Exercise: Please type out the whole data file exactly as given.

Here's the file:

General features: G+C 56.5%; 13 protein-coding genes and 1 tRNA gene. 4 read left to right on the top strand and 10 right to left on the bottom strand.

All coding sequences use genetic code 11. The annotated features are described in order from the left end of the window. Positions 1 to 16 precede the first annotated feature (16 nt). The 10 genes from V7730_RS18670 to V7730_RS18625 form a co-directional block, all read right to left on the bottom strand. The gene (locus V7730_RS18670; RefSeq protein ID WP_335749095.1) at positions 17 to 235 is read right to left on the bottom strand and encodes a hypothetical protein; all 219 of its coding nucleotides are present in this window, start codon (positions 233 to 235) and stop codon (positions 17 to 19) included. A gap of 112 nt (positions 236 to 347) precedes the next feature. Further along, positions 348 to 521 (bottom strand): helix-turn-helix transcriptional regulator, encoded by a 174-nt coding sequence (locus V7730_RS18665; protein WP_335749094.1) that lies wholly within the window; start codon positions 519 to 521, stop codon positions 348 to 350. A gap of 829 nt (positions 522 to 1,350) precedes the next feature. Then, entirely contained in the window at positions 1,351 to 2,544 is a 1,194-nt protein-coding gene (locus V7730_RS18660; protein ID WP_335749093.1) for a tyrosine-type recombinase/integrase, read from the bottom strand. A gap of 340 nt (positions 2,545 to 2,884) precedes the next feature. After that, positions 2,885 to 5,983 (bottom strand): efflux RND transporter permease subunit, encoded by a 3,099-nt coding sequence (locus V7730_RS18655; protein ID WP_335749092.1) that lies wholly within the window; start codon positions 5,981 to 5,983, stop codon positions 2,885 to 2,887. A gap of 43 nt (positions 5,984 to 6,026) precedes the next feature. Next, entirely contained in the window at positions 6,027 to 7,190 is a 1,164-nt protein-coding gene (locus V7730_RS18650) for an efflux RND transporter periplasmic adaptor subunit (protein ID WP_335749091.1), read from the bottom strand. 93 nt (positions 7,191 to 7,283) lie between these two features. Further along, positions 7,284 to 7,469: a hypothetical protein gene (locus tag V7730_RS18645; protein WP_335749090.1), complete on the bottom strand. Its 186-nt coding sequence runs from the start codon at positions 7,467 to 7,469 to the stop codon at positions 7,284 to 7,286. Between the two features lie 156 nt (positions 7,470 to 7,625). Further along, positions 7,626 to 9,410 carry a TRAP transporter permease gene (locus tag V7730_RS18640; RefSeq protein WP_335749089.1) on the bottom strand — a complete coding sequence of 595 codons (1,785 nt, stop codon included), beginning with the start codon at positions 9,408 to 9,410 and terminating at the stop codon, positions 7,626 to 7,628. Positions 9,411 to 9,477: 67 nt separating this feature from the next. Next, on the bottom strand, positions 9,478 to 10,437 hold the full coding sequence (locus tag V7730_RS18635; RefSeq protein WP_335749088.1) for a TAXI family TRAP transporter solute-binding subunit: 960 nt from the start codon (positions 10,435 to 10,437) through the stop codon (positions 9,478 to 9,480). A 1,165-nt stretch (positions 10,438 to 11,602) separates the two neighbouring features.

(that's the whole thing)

General features: G+C 56.5%; 13 protein-coding genes and 1 tRNA gene. 4 read left to right on the top strand and 10 right to left on the bottom strand.

All coding sequences use genetic code 11. The annotated features are described in order from the left end of the window. Positions 1 to 16 precede the first annotated feature (16 nt). The 10 genes from V7730_RS18670 to V7730_RS18625 form a co-directional block, all read right to left on the bottom strand. The gene (locus V7730_RS18670; RefSeq protein ID WP_335749095.1) at positions 17 to 235 is read right to left on the bottom strand and encodes a hypothetical protein; all 219 of its coding nucleotides are present in this window, start codon (positions 233 to 235) and stop codon (positions 17 to 19) included. A gap of 112 nt (positions 236 to 347) precedes the next feature. Further along, positions 348 to 521 (bottom strand): helix-turn-helix transcriptional regulator, encoded by a 174-nt coding sequence (locus V7730_RS18665; protein WP_335749094.1) that lies wholly within the window; start codon positions 519 to 521, stop codon positions 348 to 350. A gap of 829 nt (positions 522 to 1,350) precedes the next feature. Then, entirely contained in the window at positions 1,351 to 2,544 is a 1,194-nt protein-coding gene (locus V7730_RS18660; protein ID WP_335749093.1) for a tyrosine-type recombinase/integrase, read from the bottom strand. A gap of 340 nt (positions 2,545 to 2,884) precedes the next feature. After that, positions 2,885 to 5,983 (bottom strand): efflux RND transporter permease subunit, encoded by a 3,099-nt coding sequence (locus V7730_RS18655; protein ID WP_335749092.1) that lies wholly within the window; start codon positions 5,981 to 5,983, stop codon positions 2,885 to 2,887. A gap of 43 nt (positions 5,984 to 6,026) precedes the next feature. Next, entirely contained in the window at positions 6,027 to 7,190 is a 1,164-nt protein-coding gene (locus V7730_RS18650) for an efflux RND transporter periplasmic adaptor subunit (protein ID WP_335749091.1), read from the bottom strand. 93 nt (positions 7,191 to 7,283) lie between these two features. Further along, positions 7,284 to 7,469: a hypothetical protein gene (locus tag V7730_RS18645; protein WP_335749090.1), complete on the bottom strand. Its 186-nt coding sequence runs from the start codon at positions 7,467 to 7,469 to the stop codon at positions 7,284 to 7,286. Between the two features lie 156 nt (positions 7,470 to 7,625). Further along, positions 7,626 to 9,410 carry a TRAP transporter permease gene (locus tag V7730_RS18640; RefSeq protein WP_335749089.1) on the bottom strand — a complete coding sequence of 595 codons (1,785 nt, stop codon included), beginning with the start codon at positions 9,408 to 9,410 and terminating at the stop codon, positions 7,626 to 7,628. Positions 9,411 to 9,477: 67 nt separating this feature from the next. Next, on the bottom strand, positions 9,478 to 10,437 hold the full coding sequence (locus tag V7730_RS18635; RefSeq protein WP_335749088.1) for a TAXI family TRAP transporter solute-binding subunit: 960 nt from the start codon (positions 10,435 to 10,437) through the stop codon (positions 9,478 to 9,480). A 1,165-nt stretch (positions 10,438 to 11,602) separates the two neighbouring features.